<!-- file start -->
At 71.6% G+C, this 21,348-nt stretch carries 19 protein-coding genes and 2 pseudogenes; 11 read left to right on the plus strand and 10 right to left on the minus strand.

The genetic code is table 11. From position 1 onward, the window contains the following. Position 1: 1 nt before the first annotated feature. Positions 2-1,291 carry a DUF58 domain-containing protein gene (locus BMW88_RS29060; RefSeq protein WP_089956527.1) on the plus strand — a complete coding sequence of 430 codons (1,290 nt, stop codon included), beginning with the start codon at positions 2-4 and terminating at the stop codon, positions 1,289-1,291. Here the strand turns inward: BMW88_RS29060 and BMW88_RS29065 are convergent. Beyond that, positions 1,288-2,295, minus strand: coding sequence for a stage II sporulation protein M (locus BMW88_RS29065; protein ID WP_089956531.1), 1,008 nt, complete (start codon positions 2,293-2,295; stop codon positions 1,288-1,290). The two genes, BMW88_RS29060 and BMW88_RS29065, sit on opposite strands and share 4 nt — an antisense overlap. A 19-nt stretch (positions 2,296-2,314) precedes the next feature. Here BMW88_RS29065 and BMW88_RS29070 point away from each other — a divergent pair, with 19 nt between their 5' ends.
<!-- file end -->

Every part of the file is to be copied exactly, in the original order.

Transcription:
At 71.6% G+C, this 21,348-nt stretch carries 19 protein-coding genes and 2 pseudogenes; 11 read left to right on the plus strand and 10 right to left on the minus strand.

The genetic code is table 11. From position 1 onward, the window contains the following. Position 1: 1 nt before the first annotated feature. Positions 2-1,291 carry a DUF58 domain-containing protein gene (locus BMW88_RS29060; RefSeq protein WP_089956527.1) on the plus strand — a complete coding sequence of 430 codons (1,290 nt, stop codon included), beginning with the start codon at positions 2-4 and terminating at the stop codon, positions 1,289-1,291. Here the strand turns inward: BMW88_RS29060 and BMW88_RS29065 are convergent. Beyond that, positions 1,288-2,295, minus strand: coding sequence for a stage II sporulation protein M (locus BMW88_RS29065; protein ID WP_089956531.1), 1,008 nt, complete (start codon positions 2,293-2,295; stop codon positions 1,288-1,290). The two genes, BMW88_RS29060 and BMW88_RS29065, sit on opposite strands and share 4 nt — an antisense overlap. A 19-nt stretch (positions 2,296-2,314) precedes the next feature. Here BMW88_RS29065 and BMW88_RS29070 point away from each other — a divergent pair, with 19 nt between their 5' ends.